THE BIG READ: Here's to you, Mr Attenborough - Times LIVE
Sun Apr 30 20:33:33 SAST 2017

THE BIG READ: Here's to you, Mr Attenborough

Darrel Bristow-Bovey | 2017-01-27 07:43:10.0
HI, I'M DARREL THE SNOW LEOPARD: A scene from 'Planet Earth II', shot in Ladakh, India.

Never mind the polar icecaps, we need to do something about preserving David Attenborough.

There he is in the opening sequence of Planet Earth II, 90 years old and silver as a bear, literally still on the air, floating in the basket of a balloon somewhere high above the Himalayas with a frosted world of jagged white peaks below him. Your heart swells at the sight of him, and especially the sound. He is like a cycad forest or the Serengeti or the snows of Kilimanjaro - surely he has always been there, always talking in those rolling sonorous tones, like a river passing out of a dark valley between canyon walls and into the sunlight, and surely he always will be.

For me he is like Test cricket: any world that can play host to something so splendid and old-fashioned, so eccentric and sane isn't yet beyond hope. You look at him and think that as long as he's around, the planet will be around, therefore he must never be allowed to die.

I was in a lodge in the Pilanesberg last week with the BBC, in a lovely room all decked out with tropical plants and trilling with birdsong, watching Planet Earth II, the brand-new six-part BBC natural history series shot entirely in 4K high-definition so granular in its clarity that you can see the spiracles in an Amazon caterpillar and count the individual whiskers of a chacma baboon. Do I seem gushy? I feel gushy. Planet Earth II has been viewed by 30million people in the UK since its broadcast late last year - nearly half the population, and the other half are damn fools who don't know what they're missing.

The show has recently been criticised in the UK by the kind of sour-pussed self-promoters who know how to wrangle attention off the efforts of others.

What was the criticism? That the show is too beautiful. The beef is that viewers just sit around looking at how lovely nature is, how unexpected and infinitely varied it still manages to be, and are allowed to feel transported and elevated rather than scolded and shamed for their part in degrading the natural world. I suppose it's the curious modern conviction that better results are achieved by blaming than engaging, by chastising rather than inspiring.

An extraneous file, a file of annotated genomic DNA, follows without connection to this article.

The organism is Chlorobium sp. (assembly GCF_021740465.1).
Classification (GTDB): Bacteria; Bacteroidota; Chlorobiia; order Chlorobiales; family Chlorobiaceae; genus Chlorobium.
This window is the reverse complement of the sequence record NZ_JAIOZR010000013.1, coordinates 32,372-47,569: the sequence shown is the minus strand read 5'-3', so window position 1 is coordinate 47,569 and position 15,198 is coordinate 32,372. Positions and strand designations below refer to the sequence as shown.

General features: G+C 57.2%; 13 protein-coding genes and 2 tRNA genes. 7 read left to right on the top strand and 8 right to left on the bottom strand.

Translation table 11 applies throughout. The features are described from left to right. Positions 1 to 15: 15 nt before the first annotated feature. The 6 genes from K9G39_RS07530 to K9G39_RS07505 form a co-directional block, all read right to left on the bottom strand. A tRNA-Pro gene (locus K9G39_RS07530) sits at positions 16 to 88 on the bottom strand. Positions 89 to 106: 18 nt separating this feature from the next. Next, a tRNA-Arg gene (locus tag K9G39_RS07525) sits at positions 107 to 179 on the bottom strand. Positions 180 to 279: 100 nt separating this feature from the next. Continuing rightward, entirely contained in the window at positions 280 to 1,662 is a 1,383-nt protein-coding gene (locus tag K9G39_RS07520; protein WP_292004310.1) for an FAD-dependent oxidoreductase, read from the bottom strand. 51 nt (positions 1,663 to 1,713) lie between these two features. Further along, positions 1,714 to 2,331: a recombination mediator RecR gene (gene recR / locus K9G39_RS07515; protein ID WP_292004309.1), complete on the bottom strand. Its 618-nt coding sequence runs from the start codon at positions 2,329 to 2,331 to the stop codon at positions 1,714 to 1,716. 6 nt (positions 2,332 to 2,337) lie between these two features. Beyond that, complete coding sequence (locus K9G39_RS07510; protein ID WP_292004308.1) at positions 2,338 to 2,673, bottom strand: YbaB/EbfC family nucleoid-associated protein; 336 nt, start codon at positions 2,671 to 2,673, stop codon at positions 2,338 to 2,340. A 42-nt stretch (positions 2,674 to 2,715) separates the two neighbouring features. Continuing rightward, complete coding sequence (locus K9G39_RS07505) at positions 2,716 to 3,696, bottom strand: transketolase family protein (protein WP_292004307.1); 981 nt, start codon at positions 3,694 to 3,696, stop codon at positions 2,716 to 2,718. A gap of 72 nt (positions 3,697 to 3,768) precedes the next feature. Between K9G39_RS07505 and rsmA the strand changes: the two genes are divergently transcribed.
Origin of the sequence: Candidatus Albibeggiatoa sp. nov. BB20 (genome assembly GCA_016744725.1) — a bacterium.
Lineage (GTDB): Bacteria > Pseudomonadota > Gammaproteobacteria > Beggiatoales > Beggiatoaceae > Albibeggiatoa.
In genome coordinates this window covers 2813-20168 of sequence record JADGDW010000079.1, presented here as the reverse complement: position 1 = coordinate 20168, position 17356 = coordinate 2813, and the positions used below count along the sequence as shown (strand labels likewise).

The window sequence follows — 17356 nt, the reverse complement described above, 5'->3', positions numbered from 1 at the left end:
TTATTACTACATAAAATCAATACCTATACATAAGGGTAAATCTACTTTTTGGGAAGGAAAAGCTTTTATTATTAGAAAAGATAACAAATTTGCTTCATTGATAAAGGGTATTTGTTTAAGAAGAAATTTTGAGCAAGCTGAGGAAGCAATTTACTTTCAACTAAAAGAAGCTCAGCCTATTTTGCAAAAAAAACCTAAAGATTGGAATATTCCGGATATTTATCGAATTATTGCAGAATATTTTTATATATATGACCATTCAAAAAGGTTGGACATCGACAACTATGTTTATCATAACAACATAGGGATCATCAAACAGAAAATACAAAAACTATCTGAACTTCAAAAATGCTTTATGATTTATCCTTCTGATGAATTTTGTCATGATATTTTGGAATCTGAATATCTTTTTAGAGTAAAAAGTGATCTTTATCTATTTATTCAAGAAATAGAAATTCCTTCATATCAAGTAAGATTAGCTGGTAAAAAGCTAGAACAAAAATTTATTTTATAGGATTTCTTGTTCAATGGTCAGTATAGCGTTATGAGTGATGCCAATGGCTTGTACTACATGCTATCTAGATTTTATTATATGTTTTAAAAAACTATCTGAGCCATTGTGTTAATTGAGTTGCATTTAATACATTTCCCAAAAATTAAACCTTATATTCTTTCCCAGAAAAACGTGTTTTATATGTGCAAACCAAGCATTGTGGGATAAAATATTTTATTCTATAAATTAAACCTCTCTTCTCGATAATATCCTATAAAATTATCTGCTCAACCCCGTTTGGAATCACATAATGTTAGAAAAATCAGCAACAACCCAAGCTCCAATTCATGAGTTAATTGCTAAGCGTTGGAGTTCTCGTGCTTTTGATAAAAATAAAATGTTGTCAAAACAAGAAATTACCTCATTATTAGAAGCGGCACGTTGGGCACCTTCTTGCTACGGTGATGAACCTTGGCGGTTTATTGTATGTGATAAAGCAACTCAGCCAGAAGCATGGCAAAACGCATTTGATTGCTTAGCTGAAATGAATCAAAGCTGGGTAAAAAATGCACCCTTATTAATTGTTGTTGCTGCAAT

Not me - I'm all about the inspiration. Some people watch superhero movies and skip around afterwards pretending to be Thor or the amazing Spiderman; it turns out that I do the same thing with wildlife documentaries.

It should be recorded that there was a bit of wine about at the screening, which led to the following conversation later that night:

"Darrel, what are you doing up on that drainpipe?"

"Ssssh! I'm being stealthy. I'm a leopard."

"I don't think you are a leopard."

"I am - watch."

"That window ledge looks quite narrow."


I have never actually seen a leopard lose its balance and fall off the side of a two-storey building and land like a wet hessian sack loosely filled with Donald Trump ad-libs so I'm not sure if my version did it justice, but I tried my best.

In episode 6, Cities, we encounter animals evolving to co-exist with humans: the comic raccoons of Toronto; the rascally rooftop langurs of Jodhpur; the wild Ethiopian hyenas of the walled city of Harar whose behaviour changes as they enter the gates after dark to be fed scraps by local butchers.

What's curious is that, at the end of the series, after being so genuinely entranced by the delicate majesties of the natural world, it was still people that I came away thinking of most, and not in the "Humans suck" way that the modern world wants to insist upon, but with a renewed sense of awe and affection at the better sides of us:

the dedication to spending four years to make 45 minutes of television in the most remote and inaccessible corners of the world; the forbearance of the city folk of Jodhpur who find a way to live in loving tolerance with thieving rhesus macaques; the specialised skills of the cameraman who can track a peregrine falcon diving at 320km/hour with the variegated skyline of Manhattan behind it and not once lose focus; the patience and love of the individuals camping out night after night in the Mumbai darkness with an infrared camera in the hope of spotting a leopard.

People want you to be angry and there is much to be angry about but there is also beauty and excellence and things worth celebrating. I'm looking at you, David Attenborough.

Planet Earth II starts on Sunday February 5 at 4pm on BBC Earth channel 184. The first episode will be simulcast on BBC Brit channel 120.


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